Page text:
4. Don’t jump the gun!  Clients are sometimes (often) in a hurry to get a price out of you. Make sure you have all, and I mean ALL the information you need before you give a price. Usually the first time I get a “premature ask” I deftly redirect with a question about other specifics I need to set an accurate price. What is the address? If I’m at my computer, I run it on Google Maps while I have them on the phone. There may be a travel fee. For example, here in the Phoenix area, if someone is in north Chandler, it’s a 20 minute drive from my house. If it’s south Chandler it could be over 45 minutes. During rush hour it could be 90 minutes!  Is this a wedding? Toasts, speeches, receiving lines… wedding receptions almost always run behind schedule. Figure extra time into the cost. And those are just two examples of the many things that could affect your quote.
  5. Paint the picture. Even if your potential client isn’t pushing you for a price, it is in your best interest to delay pitching your price. The more you can help the client build a mental picture of the lovely and exciting show you will plan for them, discuss the logistics of music hookup and how to get in and keep it a surprise for the guest of honor, the closer you are to sealing the deal.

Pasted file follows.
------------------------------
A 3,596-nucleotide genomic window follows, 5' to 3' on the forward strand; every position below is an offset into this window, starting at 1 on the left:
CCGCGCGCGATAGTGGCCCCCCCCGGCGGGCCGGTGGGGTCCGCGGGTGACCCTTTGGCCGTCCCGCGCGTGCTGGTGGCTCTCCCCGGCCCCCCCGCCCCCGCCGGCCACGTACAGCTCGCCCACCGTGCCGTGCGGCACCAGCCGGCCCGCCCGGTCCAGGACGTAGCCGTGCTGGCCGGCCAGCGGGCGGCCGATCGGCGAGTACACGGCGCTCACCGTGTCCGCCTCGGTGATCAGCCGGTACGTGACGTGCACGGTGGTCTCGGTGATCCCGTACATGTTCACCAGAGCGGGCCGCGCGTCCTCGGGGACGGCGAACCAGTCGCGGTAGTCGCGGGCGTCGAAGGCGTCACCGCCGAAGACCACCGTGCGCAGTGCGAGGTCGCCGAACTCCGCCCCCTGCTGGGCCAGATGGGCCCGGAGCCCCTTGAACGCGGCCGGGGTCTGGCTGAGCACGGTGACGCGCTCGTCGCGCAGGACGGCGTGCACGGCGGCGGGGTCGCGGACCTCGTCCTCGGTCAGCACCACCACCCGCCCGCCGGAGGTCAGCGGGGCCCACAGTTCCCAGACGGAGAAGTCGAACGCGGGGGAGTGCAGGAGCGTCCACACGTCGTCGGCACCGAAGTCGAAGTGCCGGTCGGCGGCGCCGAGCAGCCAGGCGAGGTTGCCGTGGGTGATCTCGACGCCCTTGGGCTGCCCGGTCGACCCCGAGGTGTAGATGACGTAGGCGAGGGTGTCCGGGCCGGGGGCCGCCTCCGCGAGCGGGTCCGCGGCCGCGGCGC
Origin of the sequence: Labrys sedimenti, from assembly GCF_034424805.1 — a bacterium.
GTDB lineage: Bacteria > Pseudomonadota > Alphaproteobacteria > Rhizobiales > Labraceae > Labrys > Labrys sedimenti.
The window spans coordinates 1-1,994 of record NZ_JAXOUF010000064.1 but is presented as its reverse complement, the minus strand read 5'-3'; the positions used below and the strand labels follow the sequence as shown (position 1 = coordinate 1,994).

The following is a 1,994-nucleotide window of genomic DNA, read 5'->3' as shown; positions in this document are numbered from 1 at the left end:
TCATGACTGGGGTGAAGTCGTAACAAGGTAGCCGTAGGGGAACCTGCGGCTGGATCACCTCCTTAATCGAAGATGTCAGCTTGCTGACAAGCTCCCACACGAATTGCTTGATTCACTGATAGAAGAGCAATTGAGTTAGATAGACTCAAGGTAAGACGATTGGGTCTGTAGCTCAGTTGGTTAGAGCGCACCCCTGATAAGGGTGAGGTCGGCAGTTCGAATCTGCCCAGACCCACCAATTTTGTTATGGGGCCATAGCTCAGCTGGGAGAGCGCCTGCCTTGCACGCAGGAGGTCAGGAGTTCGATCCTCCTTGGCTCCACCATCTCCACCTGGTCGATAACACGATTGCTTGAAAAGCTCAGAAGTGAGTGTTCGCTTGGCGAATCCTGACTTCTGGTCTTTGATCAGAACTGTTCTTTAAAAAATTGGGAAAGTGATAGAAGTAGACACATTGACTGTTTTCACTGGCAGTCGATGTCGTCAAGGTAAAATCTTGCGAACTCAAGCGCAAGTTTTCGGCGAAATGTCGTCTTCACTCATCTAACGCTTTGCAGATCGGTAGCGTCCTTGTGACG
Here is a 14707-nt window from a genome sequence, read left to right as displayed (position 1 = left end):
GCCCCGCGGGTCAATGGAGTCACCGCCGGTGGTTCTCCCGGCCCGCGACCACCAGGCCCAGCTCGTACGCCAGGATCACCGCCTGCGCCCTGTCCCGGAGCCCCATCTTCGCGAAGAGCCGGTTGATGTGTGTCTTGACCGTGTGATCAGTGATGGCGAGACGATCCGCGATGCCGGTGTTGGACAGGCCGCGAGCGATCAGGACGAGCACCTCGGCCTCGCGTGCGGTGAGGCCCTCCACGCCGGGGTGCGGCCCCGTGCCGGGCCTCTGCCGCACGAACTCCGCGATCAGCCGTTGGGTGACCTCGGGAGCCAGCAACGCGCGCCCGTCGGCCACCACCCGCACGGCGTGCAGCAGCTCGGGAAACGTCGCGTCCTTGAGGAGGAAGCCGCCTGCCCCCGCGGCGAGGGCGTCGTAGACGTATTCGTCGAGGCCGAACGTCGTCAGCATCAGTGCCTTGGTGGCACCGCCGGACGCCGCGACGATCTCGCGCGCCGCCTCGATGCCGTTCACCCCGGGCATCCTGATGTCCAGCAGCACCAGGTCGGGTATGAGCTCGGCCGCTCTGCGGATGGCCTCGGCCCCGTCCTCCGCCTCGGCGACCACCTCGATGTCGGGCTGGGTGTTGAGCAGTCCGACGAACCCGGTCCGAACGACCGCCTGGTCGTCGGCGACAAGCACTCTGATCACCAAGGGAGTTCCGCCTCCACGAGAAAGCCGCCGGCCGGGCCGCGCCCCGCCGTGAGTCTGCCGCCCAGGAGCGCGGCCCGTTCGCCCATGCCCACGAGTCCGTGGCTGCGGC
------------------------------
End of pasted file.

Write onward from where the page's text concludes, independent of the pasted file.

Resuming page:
6. Keep your mystique. This is one paradox of   the bellydance biz . Remember that what the client is seeking is exciting, glamorous entertainment for their event. They saw your gorgeous, elegant photo on your webpage and thought, “I want HER to dance for our wedding!”  Yes, you need to be thorough and professional in your business dealing, but if you are “all business” and too cold in discussing the details, you can blow the magic your photo created. It may not work in your favor for getting booked. It takes lots of practice to finesse the client call with just the right balance of business and charm so they stay excited to have YOU grace their event.